Difference between revisions of "HPC Intermediate Python"

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(Add introduction)
 
(Add overview, reference sheet, and start on profiling section.)
 
Line 22: Line 22:
 
  cd /scratch/$USER
 
  cd /scratch/$USER
 
  git clone https://github.uconn.edu/HPC/lesson-intermediate.git
 
  git clone https://github.uconn.edu/HPC/lesson-intermediate.git
 +
 +
== Overview ==
 +
 +
Learning doesn't work by simply by explaining a bunch of theory and doing practical problems.
 +
Memorable learning is forming associations to existing knowledge.
 +
Therefore many of the topics will be explained by example;
 +
by showing a less optimal way of solving a problem followed by the more accepted, preferred way.
 +
 +
To explain the broad topic of parallelism,
 +
we will be switching between coding in Python and using SLURM.
 +
Instead of using the plain, vanilla Python shell we will introduce IPython and use it throughout.
 +
 +
We will cover the following topics:
 +
# Profiling code
 +
#* Introduction to IPython
 +
#* Using <code>%timeit</code> on loops, lists and arrays
 +
#* Review of pandas library API
 +
#* split-apply-combine
 +
# Built-in SLURM parallelism
 +
#* Job arrays are unpredictable
 +
#* <code>srun --multiprog</code> works but has limitations
 +
# Resume jobs using "checkpointing"
 +
#* Using traps.
 +
#* Guarding against data corruption.
 +
# Disk usage best practices
 +
#* Parallel IO
 +
#* Binary formats like HDF5
 +
#* Reading large files with MPI
 +
# Multi-process parallelism
 +
#* External process managers like GNU Parallel
 +
#* Internal process management
 +
#* Multi-threading not usually worth it
 +
# General debugging
 +
#* Using <code>%debug</code> in IPython
 +
#* Recognize when you run out of memory
 +
#* Disable MPI to see the underlying error
 +
# Learning to be a better programmer
 +
#* Writing a short package
 +
#* Working on projects with real consequences
 +
#* Reading good packages
 +
#* Books
 +
 +
== Reference ==
 +
 +
To be able to learn any deep subject well we also need to know a little bit of the vocabulary:
 +
 +
{| class="wikitable"
 +
|+ Cheatsheet for vocabulary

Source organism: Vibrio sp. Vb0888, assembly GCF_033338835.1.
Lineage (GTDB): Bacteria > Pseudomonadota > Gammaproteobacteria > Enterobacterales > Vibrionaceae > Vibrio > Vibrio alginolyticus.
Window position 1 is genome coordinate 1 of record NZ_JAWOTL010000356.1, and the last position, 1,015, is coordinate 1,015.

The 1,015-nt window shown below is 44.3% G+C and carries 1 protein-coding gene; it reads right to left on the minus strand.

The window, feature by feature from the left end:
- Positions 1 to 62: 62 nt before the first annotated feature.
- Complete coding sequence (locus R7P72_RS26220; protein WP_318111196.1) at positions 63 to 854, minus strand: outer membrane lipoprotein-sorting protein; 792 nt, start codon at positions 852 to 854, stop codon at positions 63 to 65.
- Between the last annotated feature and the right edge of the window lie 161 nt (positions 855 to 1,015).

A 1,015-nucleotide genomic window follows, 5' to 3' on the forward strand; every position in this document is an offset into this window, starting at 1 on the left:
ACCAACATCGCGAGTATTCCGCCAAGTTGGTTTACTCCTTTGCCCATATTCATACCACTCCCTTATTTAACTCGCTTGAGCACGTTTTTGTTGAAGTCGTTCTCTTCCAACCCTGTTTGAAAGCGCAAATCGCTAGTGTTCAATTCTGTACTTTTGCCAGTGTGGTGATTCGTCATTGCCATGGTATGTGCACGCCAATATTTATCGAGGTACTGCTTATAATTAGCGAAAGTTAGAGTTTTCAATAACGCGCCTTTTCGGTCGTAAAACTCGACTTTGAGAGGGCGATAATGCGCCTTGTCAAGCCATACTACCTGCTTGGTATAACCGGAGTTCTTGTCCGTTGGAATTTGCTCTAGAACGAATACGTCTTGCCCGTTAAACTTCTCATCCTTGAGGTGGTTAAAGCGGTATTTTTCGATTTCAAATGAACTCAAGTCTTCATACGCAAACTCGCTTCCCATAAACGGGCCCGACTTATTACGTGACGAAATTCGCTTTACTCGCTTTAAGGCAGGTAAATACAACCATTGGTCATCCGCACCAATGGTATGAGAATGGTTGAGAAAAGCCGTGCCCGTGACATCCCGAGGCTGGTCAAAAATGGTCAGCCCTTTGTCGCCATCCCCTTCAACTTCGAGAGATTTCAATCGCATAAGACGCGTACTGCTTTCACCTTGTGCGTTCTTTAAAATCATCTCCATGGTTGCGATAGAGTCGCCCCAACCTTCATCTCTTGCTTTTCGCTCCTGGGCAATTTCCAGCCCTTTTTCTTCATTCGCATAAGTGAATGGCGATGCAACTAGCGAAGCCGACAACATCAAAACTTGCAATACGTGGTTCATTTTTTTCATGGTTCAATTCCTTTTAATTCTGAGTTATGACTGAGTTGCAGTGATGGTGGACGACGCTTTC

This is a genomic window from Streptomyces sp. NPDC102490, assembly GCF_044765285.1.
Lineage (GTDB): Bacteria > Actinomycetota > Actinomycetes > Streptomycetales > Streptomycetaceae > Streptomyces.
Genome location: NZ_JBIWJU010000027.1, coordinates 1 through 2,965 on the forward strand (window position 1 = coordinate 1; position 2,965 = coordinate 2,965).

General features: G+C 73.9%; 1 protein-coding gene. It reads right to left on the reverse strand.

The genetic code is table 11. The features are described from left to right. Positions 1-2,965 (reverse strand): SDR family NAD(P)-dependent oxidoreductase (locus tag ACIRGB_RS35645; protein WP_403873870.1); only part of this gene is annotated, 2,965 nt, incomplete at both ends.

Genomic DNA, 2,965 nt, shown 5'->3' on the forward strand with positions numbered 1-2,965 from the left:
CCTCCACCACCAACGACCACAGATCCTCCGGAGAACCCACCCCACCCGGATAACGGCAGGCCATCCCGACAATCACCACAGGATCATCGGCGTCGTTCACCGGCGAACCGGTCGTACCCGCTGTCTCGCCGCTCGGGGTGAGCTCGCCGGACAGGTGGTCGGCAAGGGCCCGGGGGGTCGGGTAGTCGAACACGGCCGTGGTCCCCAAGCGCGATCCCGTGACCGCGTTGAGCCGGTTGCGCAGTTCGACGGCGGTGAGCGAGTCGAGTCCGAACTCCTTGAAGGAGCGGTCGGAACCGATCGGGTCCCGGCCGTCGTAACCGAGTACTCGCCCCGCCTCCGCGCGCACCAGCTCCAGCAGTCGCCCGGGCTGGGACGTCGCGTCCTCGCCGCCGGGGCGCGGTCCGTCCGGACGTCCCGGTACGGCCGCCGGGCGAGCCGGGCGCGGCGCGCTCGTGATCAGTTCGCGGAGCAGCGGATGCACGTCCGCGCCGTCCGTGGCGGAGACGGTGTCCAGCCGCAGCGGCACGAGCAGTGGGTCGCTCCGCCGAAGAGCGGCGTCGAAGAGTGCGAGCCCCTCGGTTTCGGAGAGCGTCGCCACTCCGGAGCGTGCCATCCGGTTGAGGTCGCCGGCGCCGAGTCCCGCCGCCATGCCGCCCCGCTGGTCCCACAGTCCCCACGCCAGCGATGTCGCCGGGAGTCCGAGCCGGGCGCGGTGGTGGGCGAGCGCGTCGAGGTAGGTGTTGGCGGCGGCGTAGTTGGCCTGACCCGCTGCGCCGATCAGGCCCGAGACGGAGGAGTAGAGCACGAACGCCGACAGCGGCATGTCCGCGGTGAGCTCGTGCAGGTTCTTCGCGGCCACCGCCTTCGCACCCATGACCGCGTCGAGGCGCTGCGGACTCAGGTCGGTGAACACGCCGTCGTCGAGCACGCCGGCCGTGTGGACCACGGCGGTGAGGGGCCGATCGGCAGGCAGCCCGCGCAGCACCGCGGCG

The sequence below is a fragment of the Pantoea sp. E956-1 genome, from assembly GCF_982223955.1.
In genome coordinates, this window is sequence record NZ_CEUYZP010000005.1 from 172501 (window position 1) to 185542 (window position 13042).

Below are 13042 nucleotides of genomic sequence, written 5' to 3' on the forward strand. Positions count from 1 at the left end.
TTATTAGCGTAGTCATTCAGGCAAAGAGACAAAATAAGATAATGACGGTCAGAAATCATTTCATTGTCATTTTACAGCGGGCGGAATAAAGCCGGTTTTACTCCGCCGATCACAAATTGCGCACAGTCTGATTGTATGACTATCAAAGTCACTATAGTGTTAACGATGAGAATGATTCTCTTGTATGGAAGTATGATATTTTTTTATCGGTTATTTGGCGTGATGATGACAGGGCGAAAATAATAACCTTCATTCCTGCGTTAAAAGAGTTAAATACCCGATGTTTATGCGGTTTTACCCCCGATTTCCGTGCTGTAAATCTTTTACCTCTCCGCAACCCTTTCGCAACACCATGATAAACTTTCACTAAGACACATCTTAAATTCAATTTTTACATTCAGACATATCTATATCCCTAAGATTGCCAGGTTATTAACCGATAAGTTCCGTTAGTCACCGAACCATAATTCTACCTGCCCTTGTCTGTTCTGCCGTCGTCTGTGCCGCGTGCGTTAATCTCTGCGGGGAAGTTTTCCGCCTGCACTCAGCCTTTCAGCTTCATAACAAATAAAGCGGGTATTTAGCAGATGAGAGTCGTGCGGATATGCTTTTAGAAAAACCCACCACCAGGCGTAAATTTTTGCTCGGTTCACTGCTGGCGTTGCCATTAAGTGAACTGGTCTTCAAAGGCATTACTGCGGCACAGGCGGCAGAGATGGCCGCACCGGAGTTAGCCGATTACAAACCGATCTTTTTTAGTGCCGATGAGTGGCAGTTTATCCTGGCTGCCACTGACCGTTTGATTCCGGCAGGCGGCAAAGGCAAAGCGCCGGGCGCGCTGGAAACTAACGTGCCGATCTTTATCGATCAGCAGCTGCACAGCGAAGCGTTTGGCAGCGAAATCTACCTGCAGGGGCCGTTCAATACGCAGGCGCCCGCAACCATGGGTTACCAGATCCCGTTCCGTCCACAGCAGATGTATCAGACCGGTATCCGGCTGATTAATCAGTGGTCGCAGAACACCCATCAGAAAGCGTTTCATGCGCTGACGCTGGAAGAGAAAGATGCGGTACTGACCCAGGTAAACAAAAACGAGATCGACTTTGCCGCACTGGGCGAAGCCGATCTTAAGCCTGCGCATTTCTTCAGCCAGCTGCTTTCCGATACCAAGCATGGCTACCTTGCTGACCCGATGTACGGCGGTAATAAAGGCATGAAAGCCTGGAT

+
! Term !! Description
 +
|-
 +
| Library / Module || Reusable collection of code to accomplishes a specific task.  "Libraries" is the more general term.  In Python, libraries are called "modules".  Always try to write the minimum code possible to accomplish your problem by using libraries.
 +
|-
 +
| Documentation || Flavorful explanation of why you should use a particular program or library and how it can make your life easier.  Often accompanied by short examples.
 +
|-
 +
| API || Less flavorful explanation of libraries.  Libraries don't just provide functions: they can also provide, variables (e.g. <code>numpy.pi</code>), operators (<code>+</code>, <code>-</code>, <code>*</code>, <code>/</code>), Python decorators, and so on.
 +
Stands for "Application Programming Interface".
 +
|-
 +
| Checkpoint || Saving progress to pickup close to where you left off from an interrupted job.  Think about video game checkpoints of a convenient location where you can respawn after being killed :)
 +
|-
 +
| Multi-processing || Make temporary copies of your program with the same functions and variables.
 +
|-
 +
| Multi-threading || Share the same memory.  More efficient, but also more complicated.  Usually done with "OpenMP" in HPC.
 +
|}
 +
 +
== Profiling code ==
 +
 +
Let's quickly recall the 7 elements common to every programming language:
 +
# Store individual things (the number 2, the word "Hello")
 +
# Store groups of things (lists, dictionaries, DataFrames, arrays)
 +
# Commands that operate on things (the <code>+</code> symbol, the <code>len()</code> function)
 +
# Ways to create chunks (functions, objects/classes, and packages)
 +
# Ways to repeat yourself (<code>for</code> loops)
 +
# Ways to make choices (<code>if</code> and <code>try</code>)
 +
# Ways to combine chunks (function composition)
 +
 +
For the 20% of numerical programming today, we will mainly focus on #3: of being mindful of efficient operations.
  
 
[[Category:Core]]
 
[[Category:Core]]

Latest revision as of 14:30, 22 May 2017

This article is a work in progress